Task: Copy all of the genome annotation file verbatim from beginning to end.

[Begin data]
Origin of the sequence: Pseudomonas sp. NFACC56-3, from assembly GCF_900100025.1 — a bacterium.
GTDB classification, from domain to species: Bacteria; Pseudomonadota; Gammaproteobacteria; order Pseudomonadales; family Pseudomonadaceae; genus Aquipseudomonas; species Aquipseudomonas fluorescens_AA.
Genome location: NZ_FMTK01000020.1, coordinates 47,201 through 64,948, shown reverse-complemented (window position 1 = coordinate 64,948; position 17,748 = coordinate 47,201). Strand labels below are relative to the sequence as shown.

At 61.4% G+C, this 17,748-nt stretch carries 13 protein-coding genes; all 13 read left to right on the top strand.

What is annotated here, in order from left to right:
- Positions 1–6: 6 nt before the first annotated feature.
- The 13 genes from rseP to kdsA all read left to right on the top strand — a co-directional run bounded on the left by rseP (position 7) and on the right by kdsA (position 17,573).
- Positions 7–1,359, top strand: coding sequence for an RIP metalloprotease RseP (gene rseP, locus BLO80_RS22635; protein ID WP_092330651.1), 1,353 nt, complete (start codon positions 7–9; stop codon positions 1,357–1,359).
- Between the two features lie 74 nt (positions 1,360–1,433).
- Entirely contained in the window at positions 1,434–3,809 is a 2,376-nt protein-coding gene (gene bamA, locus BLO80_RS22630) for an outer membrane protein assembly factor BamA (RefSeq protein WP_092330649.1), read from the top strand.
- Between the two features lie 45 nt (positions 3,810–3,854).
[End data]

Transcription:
Origin of the sequence: Pseudomonas sp. NFACC56-3, from assembly GCF_900100025.1 — a bacterium.
GTDB classification, from domain to species: Bacteria; Pseudomonadota; Gammaproteobacteria; order Pseudomonadales; family Pseudomonadaceae; genus Aquipseudomonas; species Aquipseudomonas fluorescens_AA.
Genome location: NZ_FMTK01000020.1, coordinates 47,201 through 64,948, shown reverse-complemented (window position 1 = coordinate 64,948; position 17,748 = coordinate 47,201). Strand labels below are relative to the sequence as shown.

At 61.4% G+C, this 17,748-nt stretch carries 13 protein-coding genes; all 13 read left to right on the top strand.

What is annotated here, in order from left to right:
- Positions 1–6: 6 nt before the first annotated feature.
- The 13 genes from rseP to kdsA all read left to right on the top strand — a co-directional run bounded on the left by rseP (position 7) and on the right by kdsA (position 17,573).
- Positions 7–1,359, top strand: coding sequence for an RIP metalloprotease RseP (gene rseP, locus BLO80_RS22635; protein ID WP_092330651.1), 1,353 nt, complete (start codon positions 7–9; stop codon positions 1,357–1,359).
- Between the two features lie 74 nt (positions 1,360–1,433).
- Entirely contained in the window at positions 1,434–3,809 is a 2,376-nt protein-coding gene (gene bamA, locus BLO80_RS22630) for an outer membrane protein assembly factor BamA (RefSeq protein WP_092330649.1), read from the top strand.
- Between the two features lie 45 nt (positions 3,810–3,854).